28 Patterns: Implementing Self-Service in an SOA Environment
More realistically, there are many useful levels of service granularity in most
SOAs. For example, all of the following are services that each have a different
Technical Function Services (for example auditEvent, checkUserPassword,
Business Function Services (for example calculateDollarValueFromYen and
Business Transaction Services (for example checkOrderAvailability and
Business Process Services (for example openAccount, createStockOrder,
reconcileAccount, and renewPolicy)
Some degree of choreography or aggregation is required between each
granularity level for them to be integrated in an SOA.
A service can be any business function. In an SOA, however, it is preferable that
the function is genuinely reusable. In an SOA, the service can be used and
reused by one or more systems that participate in the architecture. For example,
while the reuse of a Java logging API could be described as
design time (when a
decision is made to reuse an available package and bind it into application code),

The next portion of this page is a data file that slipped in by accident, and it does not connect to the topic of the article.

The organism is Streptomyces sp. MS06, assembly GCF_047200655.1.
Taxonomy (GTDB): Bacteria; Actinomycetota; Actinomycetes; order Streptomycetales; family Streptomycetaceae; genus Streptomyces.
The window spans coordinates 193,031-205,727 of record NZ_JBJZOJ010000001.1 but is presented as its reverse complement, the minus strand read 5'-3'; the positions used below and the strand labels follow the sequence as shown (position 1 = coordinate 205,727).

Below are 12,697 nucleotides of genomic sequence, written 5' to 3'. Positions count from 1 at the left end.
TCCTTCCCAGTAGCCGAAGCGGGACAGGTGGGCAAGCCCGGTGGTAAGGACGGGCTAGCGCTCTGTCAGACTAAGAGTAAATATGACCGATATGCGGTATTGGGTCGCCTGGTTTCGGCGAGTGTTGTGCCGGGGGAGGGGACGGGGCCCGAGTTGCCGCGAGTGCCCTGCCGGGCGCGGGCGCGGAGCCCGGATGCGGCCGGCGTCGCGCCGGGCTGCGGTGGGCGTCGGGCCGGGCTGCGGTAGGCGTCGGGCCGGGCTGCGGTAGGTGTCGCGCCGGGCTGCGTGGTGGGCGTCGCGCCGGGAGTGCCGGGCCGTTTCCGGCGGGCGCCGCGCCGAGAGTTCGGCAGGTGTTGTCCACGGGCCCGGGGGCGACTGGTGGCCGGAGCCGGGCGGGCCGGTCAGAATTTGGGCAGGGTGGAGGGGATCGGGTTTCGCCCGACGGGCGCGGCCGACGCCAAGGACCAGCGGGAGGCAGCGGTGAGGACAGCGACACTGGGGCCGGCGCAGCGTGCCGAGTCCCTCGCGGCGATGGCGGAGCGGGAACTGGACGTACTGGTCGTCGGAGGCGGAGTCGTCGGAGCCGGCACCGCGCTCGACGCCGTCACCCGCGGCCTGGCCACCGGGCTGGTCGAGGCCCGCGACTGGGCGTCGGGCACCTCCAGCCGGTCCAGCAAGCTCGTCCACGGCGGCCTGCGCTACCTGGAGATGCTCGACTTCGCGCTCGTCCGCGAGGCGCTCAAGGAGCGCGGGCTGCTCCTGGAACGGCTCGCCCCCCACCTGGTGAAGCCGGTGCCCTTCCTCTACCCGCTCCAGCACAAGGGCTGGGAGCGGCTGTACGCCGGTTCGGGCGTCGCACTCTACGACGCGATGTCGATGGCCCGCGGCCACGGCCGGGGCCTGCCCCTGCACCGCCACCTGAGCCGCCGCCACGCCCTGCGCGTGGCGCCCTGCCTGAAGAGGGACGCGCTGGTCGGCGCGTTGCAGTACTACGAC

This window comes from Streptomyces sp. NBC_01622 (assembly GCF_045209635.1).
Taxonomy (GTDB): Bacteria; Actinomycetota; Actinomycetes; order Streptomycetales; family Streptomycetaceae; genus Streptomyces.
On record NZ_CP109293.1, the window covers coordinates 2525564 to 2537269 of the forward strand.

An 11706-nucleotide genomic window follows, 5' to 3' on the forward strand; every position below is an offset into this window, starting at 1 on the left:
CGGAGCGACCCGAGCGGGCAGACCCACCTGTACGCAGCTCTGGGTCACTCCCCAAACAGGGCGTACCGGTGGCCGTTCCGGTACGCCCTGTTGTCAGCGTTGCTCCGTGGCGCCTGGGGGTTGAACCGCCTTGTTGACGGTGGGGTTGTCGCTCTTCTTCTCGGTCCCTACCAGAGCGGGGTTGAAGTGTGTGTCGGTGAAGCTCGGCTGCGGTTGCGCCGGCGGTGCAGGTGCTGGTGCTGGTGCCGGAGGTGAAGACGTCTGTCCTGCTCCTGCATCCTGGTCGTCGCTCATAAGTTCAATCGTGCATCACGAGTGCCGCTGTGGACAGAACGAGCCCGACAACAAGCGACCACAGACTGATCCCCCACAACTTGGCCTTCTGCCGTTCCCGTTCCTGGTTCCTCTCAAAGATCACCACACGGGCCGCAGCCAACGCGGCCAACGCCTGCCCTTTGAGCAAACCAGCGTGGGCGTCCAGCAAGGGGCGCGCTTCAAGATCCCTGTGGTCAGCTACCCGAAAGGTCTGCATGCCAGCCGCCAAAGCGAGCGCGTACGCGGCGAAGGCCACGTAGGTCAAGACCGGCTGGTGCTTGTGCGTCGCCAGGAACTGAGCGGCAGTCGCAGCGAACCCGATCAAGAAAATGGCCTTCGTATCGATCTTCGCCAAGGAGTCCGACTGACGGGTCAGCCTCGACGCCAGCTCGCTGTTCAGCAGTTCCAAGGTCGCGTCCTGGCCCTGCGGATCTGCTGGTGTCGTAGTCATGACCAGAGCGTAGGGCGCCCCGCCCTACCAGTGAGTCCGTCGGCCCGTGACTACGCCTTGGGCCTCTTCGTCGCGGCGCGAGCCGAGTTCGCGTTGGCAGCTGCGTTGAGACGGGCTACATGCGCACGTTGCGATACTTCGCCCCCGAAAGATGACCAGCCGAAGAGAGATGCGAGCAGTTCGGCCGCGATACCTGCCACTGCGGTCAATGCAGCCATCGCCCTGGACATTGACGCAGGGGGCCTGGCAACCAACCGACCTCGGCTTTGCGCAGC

the intention of SOA is to achieve the reuse of services at:
Each service is deployed in one place and one place only and is invoked
remotely by anything that must use it. The advantage of this approach is that
changes to the service (for example, to the calculation algorithm or the
reference data it depends on) need only be applied in a single place.
Each service is built once but redeployed locally to each system or set of
systems that must use it. The advantage of this approach is increased
flexibility to achieve performance targets or to customize the service (perhaps
according to geography).
The service definition should encapsulate the function well enough to make the
reuse possible. The encapsulation of functions as services and their definition
using interfaces enables the substitution of one service implementation for
another. For example, the same service might be provided by multiple providers
(such as a car insurance quote service, which might be provided by multiple
insurance companies) and individual service consumers might be routed to
individual service providers through some intermediary agent.